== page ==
Do you have, or could you please point me to, a step by step procedure on how to do it the way the Dealers do it. Pictures of which cooling line to disconnect would be great if available. I just wanted to point out that many "Quick Lube" type places or Transmission shops do the Power Flush which may or may not be a good idea depending on your Transmission condition and a Drain and Fill is my preference. I agree that getting all the fluid out would be even better if it occurs without disturbing sediment and is safe. Not many folks that I know of take it back to the Dealer for routine maintenance as they do try to upsell alot and are notoriously expensive. Our local dealer charges $140 per hour. (they must have lawyers working there).

 

WRT the oil change frequency - I have had very good luck with this interval with many of my vehicles having over 250,000 miles on them and they don't burn any oil so I must be doing something that works effectively. A filter better than a Fram is also a good idea and since I do it myself it isn't that expensive and the "wasted" oil gets recycled anyway. Yes it costs a bit more than a 5000 - or more mile interval - but changing oil is cheaper than changing parts IMO.

 

Thanks in advance for your assistance with the procedure.

Brian

Edited by Brian K

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My wife's 08 Edge needed 3 new tires and I decided since it was at 60K miles we'd go ahead and have the 60K mile service done too. The tires were between $500 and $600. Our bill came to over $1,300!!! My wife was the first to learn the amount of the invoice. I told her not to worry and that obviously, they must have found and replaced some faulty major component and that it was good we had it checked. When I found out that there were absolutely no repairs done for that price (just checks and some minor maintenance services performed) I lost my mind. I met with the service manager and told him that clearly there must be some sort of billing error. He looked the invoice over and handed it back to me and smuggly said there was no error in the billing, "labor is expensive"!!! I have not been back to the dealership since nor will I ever go there again. In fact, I had purchased a new Ford Ranger the same week my wife bought her Edge new from them. I was so disgruntled that i have sworn off of Ford completely. I now drive a 2003 Volkswagen. I've been to the VW dealership 4 different times and have yet to pay any labor. They did a free inspection of the vehicle, replaced a broken funnel tube for free, removed 20 each lock-type lug nuts I did not have a key for and installed 20 stock lug nuts for free, and they had a mechanic go over operator maintenance procedures with me for free. By the way I forgot to mention that a couple weeks after Ford performed that $700 periodic maintenance service on the Edge, it started misfiring. Our new mechanic discovered that the vehicle needed new spark plugs!! I guess $700 doesn't include any checking of the spark plugs (that probably would have been an additional $200 to inspect those I suppose). I used to swear by Ford. I believed in Ford Certified Maintenance professionals. Never again. Including the purchase price of the two vehicles and the amount we spent at their service department, we spent well over $40,000 at Shamaley Ford. I'd say that should have qualified us as good customers that did not deserve to be raped like we were.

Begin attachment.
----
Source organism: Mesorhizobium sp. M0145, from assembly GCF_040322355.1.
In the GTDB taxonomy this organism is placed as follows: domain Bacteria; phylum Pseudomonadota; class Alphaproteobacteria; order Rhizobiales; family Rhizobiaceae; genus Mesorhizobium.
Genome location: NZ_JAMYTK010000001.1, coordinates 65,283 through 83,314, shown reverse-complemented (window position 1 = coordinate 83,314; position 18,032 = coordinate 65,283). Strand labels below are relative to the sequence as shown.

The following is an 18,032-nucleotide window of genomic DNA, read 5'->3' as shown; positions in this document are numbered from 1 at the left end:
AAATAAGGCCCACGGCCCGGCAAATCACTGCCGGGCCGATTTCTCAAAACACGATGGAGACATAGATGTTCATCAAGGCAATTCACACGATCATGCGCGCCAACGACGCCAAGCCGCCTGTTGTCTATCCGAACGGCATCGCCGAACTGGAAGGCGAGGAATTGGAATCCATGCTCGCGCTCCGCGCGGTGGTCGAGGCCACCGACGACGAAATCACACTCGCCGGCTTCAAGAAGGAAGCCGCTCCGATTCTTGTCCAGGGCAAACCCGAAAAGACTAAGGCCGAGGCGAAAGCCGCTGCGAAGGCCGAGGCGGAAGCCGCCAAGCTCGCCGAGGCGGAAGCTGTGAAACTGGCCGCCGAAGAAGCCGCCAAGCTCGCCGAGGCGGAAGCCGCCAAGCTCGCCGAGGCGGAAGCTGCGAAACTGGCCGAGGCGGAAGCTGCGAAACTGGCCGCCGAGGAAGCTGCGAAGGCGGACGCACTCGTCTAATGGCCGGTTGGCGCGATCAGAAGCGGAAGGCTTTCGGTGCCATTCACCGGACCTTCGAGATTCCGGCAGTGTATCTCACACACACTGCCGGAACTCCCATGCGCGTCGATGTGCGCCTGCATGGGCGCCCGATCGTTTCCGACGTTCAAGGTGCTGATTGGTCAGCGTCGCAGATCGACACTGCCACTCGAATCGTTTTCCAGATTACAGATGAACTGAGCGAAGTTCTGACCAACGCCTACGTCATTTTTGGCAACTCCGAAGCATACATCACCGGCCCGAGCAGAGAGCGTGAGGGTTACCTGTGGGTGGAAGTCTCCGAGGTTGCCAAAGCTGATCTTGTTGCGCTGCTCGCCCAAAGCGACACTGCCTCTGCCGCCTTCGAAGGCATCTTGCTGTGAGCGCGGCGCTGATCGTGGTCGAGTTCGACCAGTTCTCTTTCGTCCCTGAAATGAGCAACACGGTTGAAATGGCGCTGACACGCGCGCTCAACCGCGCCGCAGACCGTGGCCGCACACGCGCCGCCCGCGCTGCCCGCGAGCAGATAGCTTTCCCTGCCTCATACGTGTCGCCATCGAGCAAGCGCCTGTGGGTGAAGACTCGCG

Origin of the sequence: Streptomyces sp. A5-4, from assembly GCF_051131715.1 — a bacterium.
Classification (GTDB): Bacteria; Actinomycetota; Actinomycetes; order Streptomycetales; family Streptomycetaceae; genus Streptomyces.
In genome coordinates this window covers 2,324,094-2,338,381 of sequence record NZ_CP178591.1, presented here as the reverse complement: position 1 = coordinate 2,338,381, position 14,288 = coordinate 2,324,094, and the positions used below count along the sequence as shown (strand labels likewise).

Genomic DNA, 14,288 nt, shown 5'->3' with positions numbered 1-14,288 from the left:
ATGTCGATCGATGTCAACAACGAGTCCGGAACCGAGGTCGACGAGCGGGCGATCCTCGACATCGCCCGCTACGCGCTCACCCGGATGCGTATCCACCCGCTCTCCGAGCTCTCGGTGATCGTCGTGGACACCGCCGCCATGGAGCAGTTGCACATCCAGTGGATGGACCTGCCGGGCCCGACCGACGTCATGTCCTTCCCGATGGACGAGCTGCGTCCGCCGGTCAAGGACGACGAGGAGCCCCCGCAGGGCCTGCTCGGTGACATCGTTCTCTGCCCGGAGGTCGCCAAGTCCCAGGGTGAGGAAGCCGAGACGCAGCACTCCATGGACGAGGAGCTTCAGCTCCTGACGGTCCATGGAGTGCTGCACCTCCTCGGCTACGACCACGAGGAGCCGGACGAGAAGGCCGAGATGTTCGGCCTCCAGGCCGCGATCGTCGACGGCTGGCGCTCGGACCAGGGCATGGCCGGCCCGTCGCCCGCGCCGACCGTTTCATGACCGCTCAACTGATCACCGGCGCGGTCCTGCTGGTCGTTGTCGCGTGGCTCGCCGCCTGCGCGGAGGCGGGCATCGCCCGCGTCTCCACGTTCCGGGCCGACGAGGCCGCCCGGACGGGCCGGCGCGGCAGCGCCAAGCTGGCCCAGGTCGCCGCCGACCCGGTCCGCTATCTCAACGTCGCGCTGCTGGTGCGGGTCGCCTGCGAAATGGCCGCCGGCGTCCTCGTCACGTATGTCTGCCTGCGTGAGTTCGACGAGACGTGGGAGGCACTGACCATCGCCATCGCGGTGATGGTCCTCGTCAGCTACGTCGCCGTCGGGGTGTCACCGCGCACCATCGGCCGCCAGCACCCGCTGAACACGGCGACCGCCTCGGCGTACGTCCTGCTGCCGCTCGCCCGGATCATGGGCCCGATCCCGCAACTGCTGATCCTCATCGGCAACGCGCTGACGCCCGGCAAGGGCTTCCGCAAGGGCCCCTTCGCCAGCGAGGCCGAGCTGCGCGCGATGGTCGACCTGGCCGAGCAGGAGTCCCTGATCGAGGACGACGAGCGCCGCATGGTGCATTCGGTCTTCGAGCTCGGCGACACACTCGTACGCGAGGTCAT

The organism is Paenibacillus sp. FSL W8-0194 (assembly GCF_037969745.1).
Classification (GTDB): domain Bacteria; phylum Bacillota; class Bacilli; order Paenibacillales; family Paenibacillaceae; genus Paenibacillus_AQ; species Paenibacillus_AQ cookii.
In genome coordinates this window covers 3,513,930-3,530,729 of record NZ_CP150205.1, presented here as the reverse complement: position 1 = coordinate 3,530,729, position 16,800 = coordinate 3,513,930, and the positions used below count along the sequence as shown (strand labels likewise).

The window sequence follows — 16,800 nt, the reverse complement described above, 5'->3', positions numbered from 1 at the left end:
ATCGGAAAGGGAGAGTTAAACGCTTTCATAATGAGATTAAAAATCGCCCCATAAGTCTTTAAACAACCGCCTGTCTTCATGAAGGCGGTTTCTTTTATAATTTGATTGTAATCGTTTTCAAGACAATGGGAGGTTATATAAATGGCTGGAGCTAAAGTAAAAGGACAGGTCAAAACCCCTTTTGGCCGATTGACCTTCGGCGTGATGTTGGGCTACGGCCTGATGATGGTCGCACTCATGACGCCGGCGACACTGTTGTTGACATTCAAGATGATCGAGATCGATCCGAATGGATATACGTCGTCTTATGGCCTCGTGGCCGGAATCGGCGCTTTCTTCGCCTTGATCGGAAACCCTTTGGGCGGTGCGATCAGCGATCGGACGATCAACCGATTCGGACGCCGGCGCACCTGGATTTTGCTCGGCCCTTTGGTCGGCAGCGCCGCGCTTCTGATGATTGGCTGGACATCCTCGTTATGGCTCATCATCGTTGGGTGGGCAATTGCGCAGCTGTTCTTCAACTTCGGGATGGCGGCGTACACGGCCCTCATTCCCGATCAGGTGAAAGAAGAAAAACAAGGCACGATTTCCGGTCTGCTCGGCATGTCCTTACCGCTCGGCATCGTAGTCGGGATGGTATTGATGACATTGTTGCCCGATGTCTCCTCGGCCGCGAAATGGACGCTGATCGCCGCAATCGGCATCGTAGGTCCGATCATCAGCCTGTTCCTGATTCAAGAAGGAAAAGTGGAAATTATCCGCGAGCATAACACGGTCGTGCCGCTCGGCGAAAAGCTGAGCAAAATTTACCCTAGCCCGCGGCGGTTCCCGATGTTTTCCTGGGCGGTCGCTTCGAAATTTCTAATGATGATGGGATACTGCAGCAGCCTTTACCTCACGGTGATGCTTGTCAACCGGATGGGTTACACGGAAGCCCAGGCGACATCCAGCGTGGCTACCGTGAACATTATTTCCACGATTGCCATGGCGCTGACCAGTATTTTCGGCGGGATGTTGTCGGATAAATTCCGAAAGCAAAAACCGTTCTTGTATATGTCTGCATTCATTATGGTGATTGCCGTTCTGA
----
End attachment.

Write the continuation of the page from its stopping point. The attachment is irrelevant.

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My rule is never to ask for a so called 30,000 mile or 60,000 mile, etc., service. That is just asking for them to take my hard earned money. Instead, read the manual that came with the vehicle and just ask for the specific task that you want them to undertake. Mostly, the manual just calls for an oil change, an air filter change and a spark plug change, at specified miles. Changing out the coolant and flushing out the old brake fluid with new fluid once in a while is good practice, as is an occasional tire rotation. Just use common sense with an eye always on the manual. Today's transmission fluid is typically good for at least 100,000 miles unless you put excessive demand on the transmission. Again, consult the manual. If you have a lubrication question, scanning bobistheoilguy.com is a good place to start.

Edited by Feirstein

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Ford dealers don't do "power flushes" of the transmission. They simply use the cooler lines and let the transmission pump the old fluid out and the new fluid in. It won't hurt anything more than normal operation.

 

Changing engine oil at 3K miles is ridiculous and a waste of good oil.

 

I'm with akirby on this. Too many folks don't understand about the longer lasting new lubes, somewhat larger oil capacities for engine size, cleaner fuels, and how servicing intervals have chainged. I like to rotate tires around the 6000-7000 mark, so that's when I change the oil. Othewise, for mostly highway diving, I would go a little longer on oil change. I also like to get a good (read from calibrated equipment) 4 wheel alignment about every 15,000 -20,000 miles. That way with rotation and alignment, my original equipment tires can last 50,000-60,000 miles.

You need engine air filters and cabin air filters, and I figure never to change the transmission fluid, plugs, etc. I don't think my 2012 Edge has a fuel filter, or at least one you change out. . I won't own the vehicle past 90,000 miles. And....I also don't think my servicing intervals are shortening the life of my vehicle for the next owner.